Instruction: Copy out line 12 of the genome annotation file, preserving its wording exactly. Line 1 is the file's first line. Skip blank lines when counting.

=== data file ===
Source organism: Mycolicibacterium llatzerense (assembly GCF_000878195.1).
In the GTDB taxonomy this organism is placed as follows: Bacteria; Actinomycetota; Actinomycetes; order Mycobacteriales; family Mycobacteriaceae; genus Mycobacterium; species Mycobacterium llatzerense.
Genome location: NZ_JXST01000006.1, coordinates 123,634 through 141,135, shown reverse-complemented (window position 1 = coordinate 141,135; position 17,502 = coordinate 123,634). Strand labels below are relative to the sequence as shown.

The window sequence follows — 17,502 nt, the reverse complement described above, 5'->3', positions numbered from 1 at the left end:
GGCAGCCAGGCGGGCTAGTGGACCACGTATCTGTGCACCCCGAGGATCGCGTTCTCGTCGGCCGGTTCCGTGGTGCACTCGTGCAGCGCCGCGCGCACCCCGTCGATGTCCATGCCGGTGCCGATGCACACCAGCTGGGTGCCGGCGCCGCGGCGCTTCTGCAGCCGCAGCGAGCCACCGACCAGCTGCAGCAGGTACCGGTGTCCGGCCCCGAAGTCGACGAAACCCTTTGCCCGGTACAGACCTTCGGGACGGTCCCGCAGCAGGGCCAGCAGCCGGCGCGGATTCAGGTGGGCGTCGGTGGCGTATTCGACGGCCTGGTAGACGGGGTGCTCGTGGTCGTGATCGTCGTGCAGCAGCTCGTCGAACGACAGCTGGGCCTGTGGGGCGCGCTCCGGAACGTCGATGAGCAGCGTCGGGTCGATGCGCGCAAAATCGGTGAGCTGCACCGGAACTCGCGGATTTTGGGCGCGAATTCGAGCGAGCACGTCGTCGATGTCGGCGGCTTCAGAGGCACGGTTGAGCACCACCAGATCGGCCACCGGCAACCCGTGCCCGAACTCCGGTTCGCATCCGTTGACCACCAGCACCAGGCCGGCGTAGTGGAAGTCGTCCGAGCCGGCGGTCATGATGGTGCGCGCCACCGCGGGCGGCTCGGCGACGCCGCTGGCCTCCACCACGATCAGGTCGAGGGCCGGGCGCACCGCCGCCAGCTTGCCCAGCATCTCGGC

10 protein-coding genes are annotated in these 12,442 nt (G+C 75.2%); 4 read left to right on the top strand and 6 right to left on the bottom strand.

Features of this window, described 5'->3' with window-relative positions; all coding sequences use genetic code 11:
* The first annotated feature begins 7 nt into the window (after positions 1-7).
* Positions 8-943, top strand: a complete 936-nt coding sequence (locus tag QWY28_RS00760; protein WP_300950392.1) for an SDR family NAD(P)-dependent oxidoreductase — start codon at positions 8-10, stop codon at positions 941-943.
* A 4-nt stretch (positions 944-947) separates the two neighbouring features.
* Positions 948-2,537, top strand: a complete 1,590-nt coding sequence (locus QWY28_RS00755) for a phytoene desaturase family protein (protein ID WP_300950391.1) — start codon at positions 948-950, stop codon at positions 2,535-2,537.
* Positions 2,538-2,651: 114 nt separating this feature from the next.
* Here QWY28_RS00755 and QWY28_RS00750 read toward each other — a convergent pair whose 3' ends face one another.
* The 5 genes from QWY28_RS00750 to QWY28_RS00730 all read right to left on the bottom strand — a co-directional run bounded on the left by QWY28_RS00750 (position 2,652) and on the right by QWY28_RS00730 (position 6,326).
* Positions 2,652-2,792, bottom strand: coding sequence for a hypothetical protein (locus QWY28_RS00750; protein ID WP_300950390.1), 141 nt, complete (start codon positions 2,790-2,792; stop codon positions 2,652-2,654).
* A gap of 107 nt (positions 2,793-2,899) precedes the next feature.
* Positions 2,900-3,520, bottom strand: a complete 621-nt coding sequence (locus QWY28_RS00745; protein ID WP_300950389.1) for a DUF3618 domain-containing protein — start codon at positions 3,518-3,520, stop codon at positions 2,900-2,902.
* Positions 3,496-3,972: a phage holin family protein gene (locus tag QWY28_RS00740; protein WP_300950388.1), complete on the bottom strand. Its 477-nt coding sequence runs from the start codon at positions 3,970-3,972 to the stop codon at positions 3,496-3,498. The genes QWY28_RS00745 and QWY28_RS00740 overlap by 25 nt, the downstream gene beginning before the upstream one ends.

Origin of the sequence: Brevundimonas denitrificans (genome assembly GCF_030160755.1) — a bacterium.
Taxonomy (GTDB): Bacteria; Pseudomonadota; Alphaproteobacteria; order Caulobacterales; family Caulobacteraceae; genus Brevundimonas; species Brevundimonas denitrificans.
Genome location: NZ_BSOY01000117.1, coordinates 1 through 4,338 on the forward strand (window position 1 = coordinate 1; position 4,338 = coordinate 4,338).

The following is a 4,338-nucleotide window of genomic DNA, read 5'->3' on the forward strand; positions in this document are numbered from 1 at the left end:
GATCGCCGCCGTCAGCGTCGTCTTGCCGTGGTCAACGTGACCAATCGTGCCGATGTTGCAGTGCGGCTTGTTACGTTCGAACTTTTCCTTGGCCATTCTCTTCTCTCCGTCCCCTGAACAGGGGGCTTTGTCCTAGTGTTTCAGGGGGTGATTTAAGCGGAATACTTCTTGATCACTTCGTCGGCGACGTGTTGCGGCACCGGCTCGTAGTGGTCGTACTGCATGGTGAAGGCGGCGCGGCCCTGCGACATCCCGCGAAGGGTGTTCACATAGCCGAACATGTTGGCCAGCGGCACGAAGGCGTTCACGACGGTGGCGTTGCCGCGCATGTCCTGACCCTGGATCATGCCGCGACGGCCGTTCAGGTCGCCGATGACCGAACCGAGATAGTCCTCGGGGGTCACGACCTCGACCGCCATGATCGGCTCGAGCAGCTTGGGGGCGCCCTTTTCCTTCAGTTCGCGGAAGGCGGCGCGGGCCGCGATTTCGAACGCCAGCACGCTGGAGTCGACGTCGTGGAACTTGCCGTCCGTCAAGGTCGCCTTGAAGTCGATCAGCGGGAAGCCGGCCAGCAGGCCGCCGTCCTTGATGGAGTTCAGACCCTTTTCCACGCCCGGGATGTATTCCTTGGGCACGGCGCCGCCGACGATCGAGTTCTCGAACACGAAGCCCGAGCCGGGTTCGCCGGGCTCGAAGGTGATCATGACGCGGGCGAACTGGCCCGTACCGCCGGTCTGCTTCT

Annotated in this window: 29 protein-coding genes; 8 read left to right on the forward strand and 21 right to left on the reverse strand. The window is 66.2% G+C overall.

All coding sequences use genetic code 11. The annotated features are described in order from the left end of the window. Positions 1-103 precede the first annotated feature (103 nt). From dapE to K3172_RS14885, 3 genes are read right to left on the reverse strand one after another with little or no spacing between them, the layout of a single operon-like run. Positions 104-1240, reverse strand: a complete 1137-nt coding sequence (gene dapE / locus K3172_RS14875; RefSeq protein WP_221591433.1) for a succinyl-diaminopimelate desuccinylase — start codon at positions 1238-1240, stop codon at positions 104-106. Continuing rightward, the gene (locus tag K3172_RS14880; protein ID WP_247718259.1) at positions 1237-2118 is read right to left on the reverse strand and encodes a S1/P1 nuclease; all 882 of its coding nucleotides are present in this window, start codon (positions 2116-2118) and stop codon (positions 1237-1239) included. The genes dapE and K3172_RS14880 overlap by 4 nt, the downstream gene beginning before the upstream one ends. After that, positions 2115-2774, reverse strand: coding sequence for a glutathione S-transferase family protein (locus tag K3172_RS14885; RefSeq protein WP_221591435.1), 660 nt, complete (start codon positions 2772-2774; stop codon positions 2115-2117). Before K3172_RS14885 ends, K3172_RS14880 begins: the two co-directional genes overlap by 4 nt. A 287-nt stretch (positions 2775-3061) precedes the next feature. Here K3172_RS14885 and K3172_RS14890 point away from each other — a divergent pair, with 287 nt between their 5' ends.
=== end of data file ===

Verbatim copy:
* Positions 2,538-2,651: 114 nt separating this feature from the next.